As a testament to its commitment to the environment and community, Alila Villas Soori is certified to have met the rigorous requirements of the EC3 Global EarthCheck Standard for Building, Planning and Design. EarthCheck is the world’s largest certification programme for sustainable travel and tourism businesses, and with over a decade of industry-specific benchmarking data and quantifiable scientific methods under its belt, its credibility is unmatched.
Buildings are designed and oriented in a way that facilitates the passing of filtered natural light into the buildings while minimising heat gain during daytime. A combination of indigenous volcanic rock and abundant plants organically cool the villas. Furthermore, open courtyards provide natural ventilation and lighting, minimising the use of both air conditioning and artificial lighting. Efficient lighting systems are also in place, where lights have low mercury fittings with photo sensors and external lights have been carefully positioned.
Water efficiency is similarly a focus of the resort’s construction and operations. To cut down on water wastage, the resort utilises a potable water supply ensuring no island groundwater abstraction for resort construction and operations. Demand reduction for water is achieved through the use of water-efficient appliances in bathrooms, laundry and kitchens. A hydropneumatic system with booster pump is installed to enable uniform water pressure throughout the resort. Water consumption is reduced by 50 percent with a separation line between gardening water and domestic water. Irrigation of natural vegetation and landscaped areas also involves the use of recycled water.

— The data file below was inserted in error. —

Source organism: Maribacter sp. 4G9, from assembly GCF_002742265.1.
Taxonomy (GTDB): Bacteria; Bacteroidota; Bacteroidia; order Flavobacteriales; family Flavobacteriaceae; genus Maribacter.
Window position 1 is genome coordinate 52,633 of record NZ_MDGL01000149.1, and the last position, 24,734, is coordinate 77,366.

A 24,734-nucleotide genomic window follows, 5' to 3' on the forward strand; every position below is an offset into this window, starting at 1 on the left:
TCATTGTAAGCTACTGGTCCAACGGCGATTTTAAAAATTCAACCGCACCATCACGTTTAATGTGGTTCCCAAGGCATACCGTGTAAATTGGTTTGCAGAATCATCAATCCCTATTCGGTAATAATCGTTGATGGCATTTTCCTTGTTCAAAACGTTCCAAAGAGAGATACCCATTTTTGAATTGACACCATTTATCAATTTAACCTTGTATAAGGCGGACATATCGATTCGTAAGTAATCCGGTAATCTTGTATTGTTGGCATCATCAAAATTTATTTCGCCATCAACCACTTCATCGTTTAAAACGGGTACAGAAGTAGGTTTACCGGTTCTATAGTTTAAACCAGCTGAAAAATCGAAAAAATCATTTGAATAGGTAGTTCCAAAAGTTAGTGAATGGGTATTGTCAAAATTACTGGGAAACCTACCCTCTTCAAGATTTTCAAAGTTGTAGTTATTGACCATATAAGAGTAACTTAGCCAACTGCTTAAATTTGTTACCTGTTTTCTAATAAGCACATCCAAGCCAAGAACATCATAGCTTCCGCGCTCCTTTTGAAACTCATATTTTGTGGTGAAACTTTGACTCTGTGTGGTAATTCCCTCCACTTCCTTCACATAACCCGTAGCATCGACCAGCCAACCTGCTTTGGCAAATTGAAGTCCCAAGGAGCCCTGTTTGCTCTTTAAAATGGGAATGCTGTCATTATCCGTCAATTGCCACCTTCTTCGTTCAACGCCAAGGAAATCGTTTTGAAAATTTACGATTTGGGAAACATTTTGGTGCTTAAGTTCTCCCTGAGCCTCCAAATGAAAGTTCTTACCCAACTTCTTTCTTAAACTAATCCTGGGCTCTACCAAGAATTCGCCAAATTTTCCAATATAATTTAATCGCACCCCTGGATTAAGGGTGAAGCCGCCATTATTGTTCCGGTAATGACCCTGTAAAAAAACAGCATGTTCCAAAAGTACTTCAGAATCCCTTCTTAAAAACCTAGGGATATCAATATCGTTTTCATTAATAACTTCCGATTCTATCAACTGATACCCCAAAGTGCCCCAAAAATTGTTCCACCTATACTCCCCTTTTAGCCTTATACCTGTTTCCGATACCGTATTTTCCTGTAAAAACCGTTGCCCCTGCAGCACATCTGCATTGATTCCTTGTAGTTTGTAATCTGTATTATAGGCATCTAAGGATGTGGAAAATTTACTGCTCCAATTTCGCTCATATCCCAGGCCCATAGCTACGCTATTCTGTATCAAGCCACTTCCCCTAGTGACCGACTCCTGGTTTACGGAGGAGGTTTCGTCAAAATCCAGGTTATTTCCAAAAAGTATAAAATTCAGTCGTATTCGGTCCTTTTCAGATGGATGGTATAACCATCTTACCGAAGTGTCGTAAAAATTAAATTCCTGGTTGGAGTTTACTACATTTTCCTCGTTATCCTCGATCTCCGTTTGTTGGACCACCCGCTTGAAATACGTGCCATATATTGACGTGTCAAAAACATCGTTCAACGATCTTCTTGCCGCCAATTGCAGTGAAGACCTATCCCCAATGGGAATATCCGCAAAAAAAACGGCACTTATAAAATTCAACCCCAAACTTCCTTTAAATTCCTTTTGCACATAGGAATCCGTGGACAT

In line with Alila’s vision of integrating commerce, conservation and community, Alila Villas Soori goes beyond eco-consciousness to engage the community within its West Bali locale. From its construction phase to today’s resort operations, the majority of those employed were sourced from the local labour pool. To further ensure that its presence contributes to the island’s economy, the resort subscribes to a purchasing strategy of sourcing 85 percent of all ingredients, goods and services, wherever possible, from local establishments. For example, the freshest vegetables and fruits are from local markets; the terracotta tiles carved with traditional Balinese motifs which adorn the property are locally commissioned from a village just 15 minutes away.
The resort’s commitment to supporting education for sustainability has been delivered through an English class at one of the local elementary schools and through a joint scholarship programme with Manajemen Pariwisata Indonesia (Mapindo), a foundation focused on developing local hospitality and tourism professionals.
In respect of its location within the fertile regency of Tabanan, known for being the island’s main rice-growing region, the resort was designed for minimal disruption to the rice paddy fields within and around the resort. It has even gone the extra mile to create further access for local farmers to tend the field. Beyond that, local religion is also accorded much respect, as a permanent access has been established for pilgrims to access the beach during religious festivals.
Environmental Practice 2012EarthCheck Certification
Building, Planning & Design Standard CertificationEarthCheck Certification